New Year, New MOCA: Free general admission draws crowds

This latest initiative by the museum board hopes to attract more diverse members from the surrounding community (Stuart Carson | Daily Trojan)

Entry fees became a thing of the past last weekend when the Museum of Contemporary Art celebrated its new policy of free admission with the aptly named “Art for All” festival at its Grand Avenue and Little Tokyo locations. 

Free admission as well as free tours of the galleries will continue at MOCA for the foreseeable future. 

“Today is the first official launch day of MOCA offering free general admission,” MOCA Chief Communications Officer Sarah Stifler said. “It is a day where we are celebrating the museum, the arts community, creativity and our friends and neighbors in Los Angeles.” 

Free admission at MOCA was made possible by a $10 million gift from the MOCA Board of Trustees President Carolyn Powers. Powers’ goal was to remove the financial barriers to entry by doing away with the museum’s previous $15 entry fee. 

“I think when you work in a museum and in an arts organization and you have been doing this for a long time, you realize … that art museums should be more akin to libraries,” Stifler said about Powers’ contribution. “They should be a place that you should come [into] and be inspired, learn something, be challenged and see new things and have new experiences, and you shouldn’t necessarily have to pay for that.” 

“Art for All” featured  myriad  exhibitions, artists and art-making activities. At MOCA Grand Avenue, “Dream City,” a video piece by Los Angeles-based artist Ulysses Jenkins,  played on a loop in the Ahmanson Auditorium as visitors toured the exhibitions above and enjoyed live jazz music outside in MOCA’s Arco Court. 

Jenkins’ work was a disconcerting video collage of music, dance, color and sound that was created in response to Ronald Reagan’s presidency and questioned the current state of American society. According to Stifler, the museum was deliberate in its decision to feature Jenkins’ work at the festival. 

“We were very specific in who we reached out to,” Stifler said. “We were very specific in wanting to reach out to our neighbors and our immediate community.” 

In a similar vein, TAIKOPROJECT, a Los Angeles group of young, emerging Taiko drummers, was invited to perform at the Geffen Contemporary at MOCA in Little Tokyo during the festival. Taiko is a centuries-old form of Japanese drumming that involves a range of percussion instruments, some of which weigh up to 100 pounds. 

The deep sound of the TAIKOPROJECT’s drums echoed throughout the festival during the group’s performance. According to TAIKOPROJECT’s Artistic Director Masato Baba, Taiko provided a way for their ancestors to reconnect with their Japanese culture after it was stripped away from them during internment in the 1940s. 

Now, as second-generation Taiko drummers, Baba and his group hope to expand and experiment with the possibilities of the art form.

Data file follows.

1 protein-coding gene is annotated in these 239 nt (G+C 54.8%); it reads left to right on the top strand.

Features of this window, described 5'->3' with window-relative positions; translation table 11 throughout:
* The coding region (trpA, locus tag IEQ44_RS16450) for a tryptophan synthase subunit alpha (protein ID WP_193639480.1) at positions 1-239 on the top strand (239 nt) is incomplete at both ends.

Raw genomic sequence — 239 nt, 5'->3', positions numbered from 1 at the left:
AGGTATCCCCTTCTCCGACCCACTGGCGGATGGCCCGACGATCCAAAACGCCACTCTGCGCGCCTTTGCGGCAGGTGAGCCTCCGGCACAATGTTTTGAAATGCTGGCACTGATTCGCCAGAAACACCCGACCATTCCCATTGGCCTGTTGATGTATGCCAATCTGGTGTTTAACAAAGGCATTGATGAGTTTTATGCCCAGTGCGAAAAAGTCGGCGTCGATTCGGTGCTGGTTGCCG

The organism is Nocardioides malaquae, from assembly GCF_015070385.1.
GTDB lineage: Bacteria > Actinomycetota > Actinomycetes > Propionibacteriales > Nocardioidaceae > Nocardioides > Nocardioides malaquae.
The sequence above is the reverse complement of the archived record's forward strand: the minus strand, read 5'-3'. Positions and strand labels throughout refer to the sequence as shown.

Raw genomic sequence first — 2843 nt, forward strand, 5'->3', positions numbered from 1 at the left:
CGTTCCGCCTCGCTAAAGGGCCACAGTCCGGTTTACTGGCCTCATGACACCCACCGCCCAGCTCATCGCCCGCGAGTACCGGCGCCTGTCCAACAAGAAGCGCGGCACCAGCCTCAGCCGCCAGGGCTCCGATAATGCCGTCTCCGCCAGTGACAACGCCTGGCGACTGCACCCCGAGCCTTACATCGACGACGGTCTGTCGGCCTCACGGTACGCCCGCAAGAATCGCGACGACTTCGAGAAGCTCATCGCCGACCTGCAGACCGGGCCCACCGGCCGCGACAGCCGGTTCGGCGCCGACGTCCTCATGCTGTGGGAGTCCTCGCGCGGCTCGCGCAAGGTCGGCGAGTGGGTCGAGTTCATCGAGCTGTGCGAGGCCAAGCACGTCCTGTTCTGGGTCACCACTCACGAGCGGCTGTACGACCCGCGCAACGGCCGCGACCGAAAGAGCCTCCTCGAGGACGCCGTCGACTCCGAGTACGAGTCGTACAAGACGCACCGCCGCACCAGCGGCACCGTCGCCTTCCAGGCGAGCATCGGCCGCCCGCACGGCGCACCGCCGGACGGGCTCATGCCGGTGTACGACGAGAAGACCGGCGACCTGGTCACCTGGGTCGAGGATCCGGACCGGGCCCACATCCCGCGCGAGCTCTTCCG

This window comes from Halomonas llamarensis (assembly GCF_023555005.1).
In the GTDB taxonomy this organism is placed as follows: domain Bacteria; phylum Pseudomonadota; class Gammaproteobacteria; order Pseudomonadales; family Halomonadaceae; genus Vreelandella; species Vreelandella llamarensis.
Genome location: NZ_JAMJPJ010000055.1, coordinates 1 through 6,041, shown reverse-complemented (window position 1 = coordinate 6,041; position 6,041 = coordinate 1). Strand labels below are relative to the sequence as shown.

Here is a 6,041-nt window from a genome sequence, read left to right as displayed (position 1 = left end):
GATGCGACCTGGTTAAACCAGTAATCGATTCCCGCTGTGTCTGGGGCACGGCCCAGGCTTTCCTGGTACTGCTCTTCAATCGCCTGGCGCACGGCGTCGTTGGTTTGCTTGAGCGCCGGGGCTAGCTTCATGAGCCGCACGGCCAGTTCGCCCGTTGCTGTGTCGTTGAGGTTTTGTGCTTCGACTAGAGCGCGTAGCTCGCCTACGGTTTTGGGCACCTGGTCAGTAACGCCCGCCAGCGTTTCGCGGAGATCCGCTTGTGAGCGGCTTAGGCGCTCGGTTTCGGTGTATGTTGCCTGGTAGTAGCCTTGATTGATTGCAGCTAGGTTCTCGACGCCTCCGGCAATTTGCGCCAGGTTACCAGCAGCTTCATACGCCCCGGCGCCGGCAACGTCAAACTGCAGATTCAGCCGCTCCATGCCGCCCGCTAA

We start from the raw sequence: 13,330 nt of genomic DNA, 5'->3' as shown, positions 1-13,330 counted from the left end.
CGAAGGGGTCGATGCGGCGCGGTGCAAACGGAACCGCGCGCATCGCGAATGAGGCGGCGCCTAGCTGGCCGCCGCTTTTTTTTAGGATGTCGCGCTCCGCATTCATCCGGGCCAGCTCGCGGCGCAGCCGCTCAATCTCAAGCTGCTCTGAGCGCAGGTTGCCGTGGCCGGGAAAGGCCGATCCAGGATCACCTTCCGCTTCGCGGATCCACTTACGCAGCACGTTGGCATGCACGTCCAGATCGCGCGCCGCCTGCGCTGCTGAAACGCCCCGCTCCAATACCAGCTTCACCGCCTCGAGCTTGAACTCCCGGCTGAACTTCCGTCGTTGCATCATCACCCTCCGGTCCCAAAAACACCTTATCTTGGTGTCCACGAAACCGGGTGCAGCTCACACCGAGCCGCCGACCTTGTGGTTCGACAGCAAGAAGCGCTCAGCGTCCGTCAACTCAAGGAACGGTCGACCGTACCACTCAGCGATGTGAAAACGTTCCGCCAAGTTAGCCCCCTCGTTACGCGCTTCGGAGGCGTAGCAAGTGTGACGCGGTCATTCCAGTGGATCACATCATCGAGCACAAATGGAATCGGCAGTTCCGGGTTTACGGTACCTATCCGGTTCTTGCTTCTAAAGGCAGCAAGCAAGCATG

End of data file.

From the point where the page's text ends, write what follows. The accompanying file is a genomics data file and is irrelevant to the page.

“We want to push the boundaries of what Taiko can be in terms of adding rock, hip-hop, jazz influences and even various types of dance,” Baba said. “Taiko is a very wide-open art form and is open for interpretation currently — people in Japan might tell you different — but here we’re just trying to do what speaks to us [and] at the same time remember where it came from as well.” 

In addition to TAIKOPROJECT, the Geffen also hosted several art-making activities. At Art’s Barrio Mobile Art Studio, artists Barrio Mobile Art Studio, artists from Self Help Graphics & Art, an East L.A. community arts center, assisted families and other attendees in stencil silkscreen workshops. Other workshops at the Geffen allowed children to create their own mini sculptures. 

Traditional exhibitions were on display as usual at MOCA Grand Avenue, where visitors observed and listened to tour guides discuss a swath of diverse works ranging from the Color Field paintings of Mark Rothko to the more unfamiliar works of Valerie Jaudon. 

Despite the fanfare and generally positive attention the event received, not everyone in attendance was convinced that MOCA’s vision of a diversified audience would pan out. 

Barry Canty, an Angeleno and  frequent MOCA visitor, was not sure that admission prices were the reason people from lower income backgrounds were not attending. 

“I think consumption of art in general is not necessarily connected to one’s ability to afford it,” Canty said. “I think there are certain behaviors that are associated with particular lifestyles, and I think if people come from lower income backgrounds, very often they don’t see art consumption as something they have time to do — it’s more of a luxury.”

Cindy Rozas, who attended MOCA once or twice before, said she was hopeful about MOCA’s efforts to include diverse museumgoers but recognized that there is room for improvement. 

“I think [the museum’s admissions efforts] will help because it will make it accessible to everyone and people won’t have the barrier of entry [of] having to pay,” Rozas said. “But I think there is still a lot of work to be done to make sure that the communities that don’t come here have access to come and that they are welcomed and that they feel that this is art for them as well.”